A Plea For Corporate Welfare Posed As Concern For Poor

It never occurs to Liberals (or many Republicans) that rather than forcing money into the hands of consumers, the market is supposed to force prices lower for them. So, instead of being happy as prices fall, they are always wringing their hands when businesses that can’t compete begin to suffer.

Thus, Huffington Post (from Quartz) on Family Dollar, which is reporting lower than expected profits.

As poor Americans come under more and more pressure, more and more of Family Dollar’s revenue is tied to low-margin sales of necessities like food. (Sales were strongest during the first fiscal quarter in Family Dollar’s “consumables” category, especially in areas like frozen food.)

The fact that so many Americans are being forced to curtail spending at the cheapest discount retailers should give anybody cheering the US recovery something to think about.

Notice that, whenever they hear news like this, Liberals ignore the effect that Obamacare is having on household budgets. They ignore the policies that raise the price of energy too. If the Federal Government ended the ethanol madness, for example, we would all get better mileage and our fuel costs would go down.

In the name of helping the poor, the Huffington Posts dresses up corporate welfare as “stimulus.”

Economists argue that things like food stamps and unemployment act as crucial bits of stimulus when the economy is weak. Cutting them can act as a headwind to growth. That’s certainly the case for low-end retailers such as Family Dollar.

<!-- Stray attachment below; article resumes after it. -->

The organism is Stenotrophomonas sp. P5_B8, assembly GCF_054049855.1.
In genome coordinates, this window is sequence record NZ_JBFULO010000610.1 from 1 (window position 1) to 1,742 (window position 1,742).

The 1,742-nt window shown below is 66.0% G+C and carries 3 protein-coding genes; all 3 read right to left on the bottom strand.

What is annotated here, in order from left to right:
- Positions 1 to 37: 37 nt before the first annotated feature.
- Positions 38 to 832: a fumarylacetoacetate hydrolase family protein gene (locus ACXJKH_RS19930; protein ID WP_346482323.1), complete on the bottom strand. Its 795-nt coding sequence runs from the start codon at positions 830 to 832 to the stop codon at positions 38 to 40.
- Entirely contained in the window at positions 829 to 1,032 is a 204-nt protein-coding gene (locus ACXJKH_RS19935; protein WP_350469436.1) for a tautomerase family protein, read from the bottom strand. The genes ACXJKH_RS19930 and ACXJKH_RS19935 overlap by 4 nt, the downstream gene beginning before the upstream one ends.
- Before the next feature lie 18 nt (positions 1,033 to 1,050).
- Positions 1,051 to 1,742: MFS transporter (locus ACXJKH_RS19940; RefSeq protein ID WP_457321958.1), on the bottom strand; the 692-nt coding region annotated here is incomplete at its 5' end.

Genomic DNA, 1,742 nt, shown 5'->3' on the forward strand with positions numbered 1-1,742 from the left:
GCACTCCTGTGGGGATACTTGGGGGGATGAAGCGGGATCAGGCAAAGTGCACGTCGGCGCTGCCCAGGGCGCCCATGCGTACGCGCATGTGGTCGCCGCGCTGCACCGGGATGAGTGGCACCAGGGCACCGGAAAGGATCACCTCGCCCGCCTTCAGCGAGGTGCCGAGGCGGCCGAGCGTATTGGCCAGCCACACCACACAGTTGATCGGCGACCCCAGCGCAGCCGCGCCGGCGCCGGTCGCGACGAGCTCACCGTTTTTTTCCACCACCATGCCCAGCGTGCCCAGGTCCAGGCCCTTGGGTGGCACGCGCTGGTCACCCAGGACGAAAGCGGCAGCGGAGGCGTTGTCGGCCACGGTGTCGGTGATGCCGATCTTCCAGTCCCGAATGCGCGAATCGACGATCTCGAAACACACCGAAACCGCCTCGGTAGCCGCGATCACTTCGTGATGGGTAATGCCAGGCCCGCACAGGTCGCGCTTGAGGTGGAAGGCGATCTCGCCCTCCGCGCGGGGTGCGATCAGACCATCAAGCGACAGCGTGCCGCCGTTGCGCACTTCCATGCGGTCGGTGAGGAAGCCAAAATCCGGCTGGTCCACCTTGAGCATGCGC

So when McDonald’s employees get government assistance that proves that McDonald’s should be forced to pay higher wages, but it is OK to throw extra money at Family Dollar?

The bottom line is that prices need to fall. People wanting to sell goods in the U.S. need to learn that their prices are too high. The only way that will happen is if businesses like Family Dollar learn that their prices are too high. Huffington Post is desperately trying to use government money to interrupt that process. They are demanding that the government enable Family Dollar to remain more expensive through wealth transfer.

So basically, if you own stock in Family Dollar, you can hope for a windfall if the government increases food stamps are unemployment. Helping the poor seems to never make them better off, but at least it helps those with stock portfolios.

If the government wants to help the poor it needs to stop everything it is doing that makes food and energy and other important items more expensive. Otherwise, it needs to stay out of the economic process that teaches the world to lower prices in order to get more customers.

Of course, all of this assumes that Family Dollar’s profits are reflective of the general economy. But perhaps the Huffington Post is just pretending. For all I know Family Dollar is merely losing business to Aldi—which is planning on 650 new stores in five years. So not every business thinks that no one has enough money to buy food.